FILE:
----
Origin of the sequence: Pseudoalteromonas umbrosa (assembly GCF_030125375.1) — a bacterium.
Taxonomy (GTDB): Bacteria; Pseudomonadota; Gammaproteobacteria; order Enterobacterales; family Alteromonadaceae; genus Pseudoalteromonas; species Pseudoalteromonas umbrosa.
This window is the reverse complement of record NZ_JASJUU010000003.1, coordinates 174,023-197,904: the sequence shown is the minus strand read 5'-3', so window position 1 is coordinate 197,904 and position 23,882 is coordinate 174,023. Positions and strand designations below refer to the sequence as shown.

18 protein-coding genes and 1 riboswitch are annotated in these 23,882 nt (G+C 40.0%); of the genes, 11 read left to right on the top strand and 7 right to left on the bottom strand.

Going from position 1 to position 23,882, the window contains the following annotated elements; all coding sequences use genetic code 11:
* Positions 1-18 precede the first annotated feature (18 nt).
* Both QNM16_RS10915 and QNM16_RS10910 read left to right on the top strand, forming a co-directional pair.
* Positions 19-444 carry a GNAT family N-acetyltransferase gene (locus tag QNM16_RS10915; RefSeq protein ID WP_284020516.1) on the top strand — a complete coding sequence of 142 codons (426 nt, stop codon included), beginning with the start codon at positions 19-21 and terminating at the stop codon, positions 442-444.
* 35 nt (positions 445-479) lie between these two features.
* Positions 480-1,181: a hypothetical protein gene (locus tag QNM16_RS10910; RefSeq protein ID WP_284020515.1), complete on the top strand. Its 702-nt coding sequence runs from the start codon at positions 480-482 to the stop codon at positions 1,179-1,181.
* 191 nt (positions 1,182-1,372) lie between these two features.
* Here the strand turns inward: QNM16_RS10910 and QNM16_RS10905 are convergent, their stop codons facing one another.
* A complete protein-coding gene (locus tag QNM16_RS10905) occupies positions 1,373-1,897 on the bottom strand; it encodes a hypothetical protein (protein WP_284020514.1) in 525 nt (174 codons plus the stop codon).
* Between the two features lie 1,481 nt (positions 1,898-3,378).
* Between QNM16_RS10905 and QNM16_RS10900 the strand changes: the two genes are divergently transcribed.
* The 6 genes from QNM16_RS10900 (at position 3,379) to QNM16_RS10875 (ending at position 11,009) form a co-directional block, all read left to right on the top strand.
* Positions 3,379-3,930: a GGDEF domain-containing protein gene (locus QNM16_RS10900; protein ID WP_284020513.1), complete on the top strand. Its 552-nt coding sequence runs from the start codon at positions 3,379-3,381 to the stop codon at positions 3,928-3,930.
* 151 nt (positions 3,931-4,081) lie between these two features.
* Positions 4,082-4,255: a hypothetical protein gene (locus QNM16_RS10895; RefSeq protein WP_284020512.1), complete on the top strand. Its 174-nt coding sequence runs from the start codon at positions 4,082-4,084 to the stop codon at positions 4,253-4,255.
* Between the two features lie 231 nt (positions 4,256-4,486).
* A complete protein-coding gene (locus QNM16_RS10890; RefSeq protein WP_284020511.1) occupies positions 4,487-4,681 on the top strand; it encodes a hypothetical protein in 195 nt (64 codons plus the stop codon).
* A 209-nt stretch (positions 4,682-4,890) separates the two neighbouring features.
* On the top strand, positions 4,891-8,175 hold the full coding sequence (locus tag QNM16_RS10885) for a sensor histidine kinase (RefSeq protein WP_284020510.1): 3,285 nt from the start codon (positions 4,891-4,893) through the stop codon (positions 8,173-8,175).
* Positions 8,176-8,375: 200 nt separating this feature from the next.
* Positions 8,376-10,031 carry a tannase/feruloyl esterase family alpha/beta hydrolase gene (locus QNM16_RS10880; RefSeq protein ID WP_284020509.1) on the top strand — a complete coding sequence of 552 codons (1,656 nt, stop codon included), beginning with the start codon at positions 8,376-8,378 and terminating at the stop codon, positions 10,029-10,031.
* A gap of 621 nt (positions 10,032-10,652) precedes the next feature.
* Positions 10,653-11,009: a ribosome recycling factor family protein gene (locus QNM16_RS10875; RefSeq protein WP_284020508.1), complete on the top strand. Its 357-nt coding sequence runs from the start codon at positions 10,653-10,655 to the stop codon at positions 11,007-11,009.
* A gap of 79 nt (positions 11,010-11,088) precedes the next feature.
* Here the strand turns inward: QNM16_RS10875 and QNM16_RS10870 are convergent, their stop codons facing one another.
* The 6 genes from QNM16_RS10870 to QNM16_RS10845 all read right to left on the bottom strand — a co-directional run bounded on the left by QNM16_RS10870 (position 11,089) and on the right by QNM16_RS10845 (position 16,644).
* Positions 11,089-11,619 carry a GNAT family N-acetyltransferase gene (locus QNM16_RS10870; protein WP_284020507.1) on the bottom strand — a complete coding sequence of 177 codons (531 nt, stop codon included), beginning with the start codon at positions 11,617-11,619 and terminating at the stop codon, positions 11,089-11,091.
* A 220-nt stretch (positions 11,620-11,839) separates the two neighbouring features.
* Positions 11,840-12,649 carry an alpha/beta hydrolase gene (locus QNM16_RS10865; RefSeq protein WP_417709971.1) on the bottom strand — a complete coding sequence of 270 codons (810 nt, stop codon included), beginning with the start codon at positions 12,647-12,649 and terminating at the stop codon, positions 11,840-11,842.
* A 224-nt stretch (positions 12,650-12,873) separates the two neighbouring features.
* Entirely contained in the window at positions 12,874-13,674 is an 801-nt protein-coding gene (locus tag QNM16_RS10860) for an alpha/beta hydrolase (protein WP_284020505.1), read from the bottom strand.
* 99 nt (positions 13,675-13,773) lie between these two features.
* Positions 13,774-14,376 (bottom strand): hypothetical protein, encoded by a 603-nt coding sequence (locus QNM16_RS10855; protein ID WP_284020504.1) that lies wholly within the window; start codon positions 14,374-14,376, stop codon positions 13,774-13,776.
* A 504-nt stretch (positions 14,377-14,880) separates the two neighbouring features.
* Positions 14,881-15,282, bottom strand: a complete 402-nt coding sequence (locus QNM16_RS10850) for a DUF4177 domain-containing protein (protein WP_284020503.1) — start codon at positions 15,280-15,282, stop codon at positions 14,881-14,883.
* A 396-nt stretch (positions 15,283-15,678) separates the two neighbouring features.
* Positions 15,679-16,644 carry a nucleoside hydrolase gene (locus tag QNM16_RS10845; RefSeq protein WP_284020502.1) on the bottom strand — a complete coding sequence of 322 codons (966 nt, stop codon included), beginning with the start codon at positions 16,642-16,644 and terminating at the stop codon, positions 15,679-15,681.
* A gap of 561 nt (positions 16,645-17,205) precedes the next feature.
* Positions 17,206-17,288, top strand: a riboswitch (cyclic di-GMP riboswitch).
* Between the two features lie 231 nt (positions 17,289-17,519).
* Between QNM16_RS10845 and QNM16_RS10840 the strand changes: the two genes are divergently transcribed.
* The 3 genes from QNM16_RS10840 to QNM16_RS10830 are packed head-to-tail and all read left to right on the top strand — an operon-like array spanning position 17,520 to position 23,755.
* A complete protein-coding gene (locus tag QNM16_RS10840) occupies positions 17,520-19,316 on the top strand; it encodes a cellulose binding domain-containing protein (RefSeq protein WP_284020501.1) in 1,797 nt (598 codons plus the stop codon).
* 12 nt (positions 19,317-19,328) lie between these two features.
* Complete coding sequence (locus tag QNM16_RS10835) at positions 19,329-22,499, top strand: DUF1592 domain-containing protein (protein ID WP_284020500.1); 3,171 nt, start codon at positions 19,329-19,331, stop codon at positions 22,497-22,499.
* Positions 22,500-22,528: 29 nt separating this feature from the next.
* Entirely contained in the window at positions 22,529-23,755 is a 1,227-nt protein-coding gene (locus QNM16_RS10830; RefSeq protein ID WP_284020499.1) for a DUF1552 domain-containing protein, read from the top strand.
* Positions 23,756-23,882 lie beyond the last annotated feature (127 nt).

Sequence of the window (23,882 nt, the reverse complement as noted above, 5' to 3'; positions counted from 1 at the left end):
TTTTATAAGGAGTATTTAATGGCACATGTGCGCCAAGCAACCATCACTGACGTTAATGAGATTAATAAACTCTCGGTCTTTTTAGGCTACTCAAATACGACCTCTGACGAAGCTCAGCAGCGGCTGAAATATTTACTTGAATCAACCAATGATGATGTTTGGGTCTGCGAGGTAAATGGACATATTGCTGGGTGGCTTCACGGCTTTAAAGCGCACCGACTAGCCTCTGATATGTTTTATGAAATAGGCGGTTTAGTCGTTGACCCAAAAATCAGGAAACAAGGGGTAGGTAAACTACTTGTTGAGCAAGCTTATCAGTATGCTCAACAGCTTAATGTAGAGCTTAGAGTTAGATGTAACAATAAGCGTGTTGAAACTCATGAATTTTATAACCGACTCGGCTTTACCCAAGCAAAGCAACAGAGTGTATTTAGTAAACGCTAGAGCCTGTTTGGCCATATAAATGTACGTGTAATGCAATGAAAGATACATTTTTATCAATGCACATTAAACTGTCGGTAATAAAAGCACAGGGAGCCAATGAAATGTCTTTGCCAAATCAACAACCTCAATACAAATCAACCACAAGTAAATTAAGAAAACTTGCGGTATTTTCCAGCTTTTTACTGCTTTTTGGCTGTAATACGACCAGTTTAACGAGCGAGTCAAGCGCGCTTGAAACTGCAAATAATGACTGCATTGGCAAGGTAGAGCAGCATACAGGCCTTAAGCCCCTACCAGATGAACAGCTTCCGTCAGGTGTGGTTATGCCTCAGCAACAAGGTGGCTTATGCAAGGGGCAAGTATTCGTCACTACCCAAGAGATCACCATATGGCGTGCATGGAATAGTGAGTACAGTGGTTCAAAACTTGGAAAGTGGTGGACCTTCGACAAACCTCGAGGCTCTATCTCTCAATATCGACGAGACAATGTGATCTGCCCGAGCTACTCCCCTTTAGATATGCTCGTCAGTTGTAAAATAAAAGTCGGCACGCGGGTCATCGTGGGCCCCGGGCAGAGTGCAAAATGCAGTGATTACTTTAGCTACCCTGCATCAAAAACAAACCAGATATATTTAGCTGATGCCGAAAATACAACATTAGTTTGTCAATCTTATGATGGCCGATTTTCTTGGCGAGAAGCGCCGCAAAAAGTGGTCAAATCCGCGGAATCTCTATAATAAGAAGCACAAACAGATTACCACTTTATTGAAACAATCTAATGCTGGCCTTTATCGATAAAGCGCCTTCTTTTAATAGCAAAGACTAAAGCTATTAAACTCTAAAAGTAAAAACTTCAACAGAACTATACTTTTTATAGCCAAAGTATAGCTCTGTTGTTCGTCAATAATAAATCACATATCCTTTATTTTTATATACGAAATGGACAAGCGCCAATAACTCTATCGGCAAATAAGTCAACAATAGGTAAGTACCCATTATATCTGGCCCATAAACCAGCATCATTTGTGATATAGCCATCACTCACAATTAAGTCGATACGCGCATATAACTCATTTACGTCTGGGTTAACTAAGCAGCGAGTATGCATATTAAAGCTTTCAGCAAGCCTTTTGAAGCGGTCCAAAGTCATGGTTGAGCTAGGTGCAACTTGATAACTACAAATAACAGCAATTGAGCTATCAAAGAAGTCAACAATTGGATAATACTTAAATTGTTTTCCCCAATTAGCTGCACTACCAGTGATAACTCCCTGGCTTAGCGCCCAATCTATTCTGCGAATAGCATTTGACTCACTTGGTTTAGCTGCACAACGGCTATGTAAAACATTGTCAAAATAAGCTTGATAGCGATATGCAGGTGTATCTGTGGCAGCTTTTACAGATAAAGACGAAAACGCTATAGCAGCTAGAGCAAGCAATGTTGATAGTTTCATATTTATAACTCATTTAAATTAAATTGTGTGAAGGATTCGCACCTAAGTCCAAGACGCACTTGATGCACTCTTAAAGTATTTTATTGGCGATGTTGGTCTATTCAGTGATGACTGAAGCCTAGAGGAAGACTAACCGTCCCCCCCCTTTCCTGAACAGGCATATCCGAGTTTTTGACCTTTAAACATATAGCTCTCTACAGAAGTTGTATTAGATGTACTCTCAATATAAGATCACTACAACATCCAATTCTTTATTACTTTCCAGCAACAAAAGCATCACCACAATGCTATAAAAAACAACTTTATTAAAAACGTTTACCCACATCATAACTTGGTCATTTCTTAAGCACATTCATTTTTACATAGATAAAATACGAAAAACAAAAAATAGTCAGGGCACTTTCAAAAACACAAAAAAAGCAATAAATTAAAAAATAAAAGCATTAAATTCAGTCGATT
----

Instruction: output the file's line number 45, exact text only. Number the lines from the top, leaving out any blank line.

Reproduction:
* Between QNM16_RS10845 and QNM16_RS10840 the strand changes: the two genes are divergently transcribed.